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The Amadori rearrangement is an organic reaction describing the acid or base catalyzed isomerization or rearrangement reaction of the N-glycoside of an aldose or the glycosylamine to the corresponding 1-amino-1-deoxy-ketose.[1] The reaction is important in carbohydrate chemistry, specifically the glycation of hemoglobin (as measured by the HbA1c test).[2]

The rearrangement is usually preceded by formation of a α-hydroxyimine by condensation of an amine with an aldose sugar. The rearrangement itself entails intramolecular redox reaction, converting this α-hydroxyimine to an α-ketoamine:

RCH(OH)CH=NR' → RC(O)CH2NHR'

The formation of imines is generally reversible, but subsequent to conversion to the keto-amine, the attached amine is fixed irreversibly. This Amadori product is an intermediate in the production of an advanced glycation end-products (AGE)s. The formation of an advanced glycation end-product involves the oxidation of the Amadori product.

Contents

Food chemistryEdit

The reaction is associated with the Maillard reaction in which the reagents are naturally occurring sugars and amino acids. In one study demonstrated the possibility of Amadori rearrangement during interaction between oxidized dextran and gelatine.[3]

HistoryEdit

The Amadori rearrangement was discovered by the organic chemist Mario Amadori (1886–1941), who in 1925 reported this reaction while studying the Maillard reaction.[4][5]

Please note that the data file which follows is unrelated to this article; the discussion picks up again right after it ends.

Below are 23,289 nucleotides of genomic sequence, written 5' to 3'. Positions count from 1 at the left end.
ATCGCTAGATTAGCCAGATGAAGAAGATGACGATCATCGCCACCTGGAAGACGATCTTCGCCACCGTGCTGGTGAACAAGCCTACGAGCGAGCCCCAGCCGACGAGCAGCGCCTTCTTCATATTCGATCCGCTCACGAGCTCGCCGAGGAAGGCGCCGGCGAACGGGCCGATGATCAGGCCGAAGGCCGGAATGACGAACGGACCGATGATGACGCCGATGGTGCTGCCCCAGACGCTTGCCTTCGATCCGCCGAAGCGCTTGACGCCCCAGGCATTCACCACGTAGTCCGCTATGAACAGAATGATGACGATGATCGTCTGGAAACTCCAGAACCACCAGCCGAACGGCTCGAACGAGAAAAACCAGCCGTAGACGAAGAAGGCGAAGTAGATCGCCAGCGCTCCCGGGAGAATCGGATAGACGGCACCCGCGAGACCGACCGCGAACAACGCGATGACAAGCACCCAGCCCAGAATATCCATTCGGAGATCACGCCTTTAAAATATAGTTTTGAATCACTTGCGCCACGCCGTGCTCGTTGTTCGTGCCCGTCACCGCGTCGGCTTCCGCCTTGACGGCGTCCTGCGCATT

See alsoEdit

ReferencesEdit

  1. ^ Strategic Applications of Named Reactions in Organic Synthesis (Paperback) by Laszlo Kurti, BN 0-12-429785-4
  2. ^ Koenig, R. J.; Cerami, A. (1980). "Hemoglobin A Ic and diabetes mellitus". Annual Review of Medicine. 31: 29–34. doi:10.1146/annurev.me.31.020180.000333. 
  3. ^ Berillo, Dmitriy; Natalia Volkova (2014). "Preparation and physicochemical characteristics of cryogel based on gelatin and oxidised dextran". Journal of Materials Science. 49 (14): 4855–4868. Bibcode:2014JMatS..49.4855B. doi:10.1007/s10853-014-8186-3. 
  4. ^ M. Amadori, Atti. reale accad. nazl. Lincei, [6] 2, 337 (1925); [6] 9, 68, 226 (1929); [6] 13, 72 (1931)
  5. ^ Strategic Applications of Named Reactions in Organic Synthesis (Paperback) by Laszlo Kurti, BN 0-12-429785-4

External linksEdit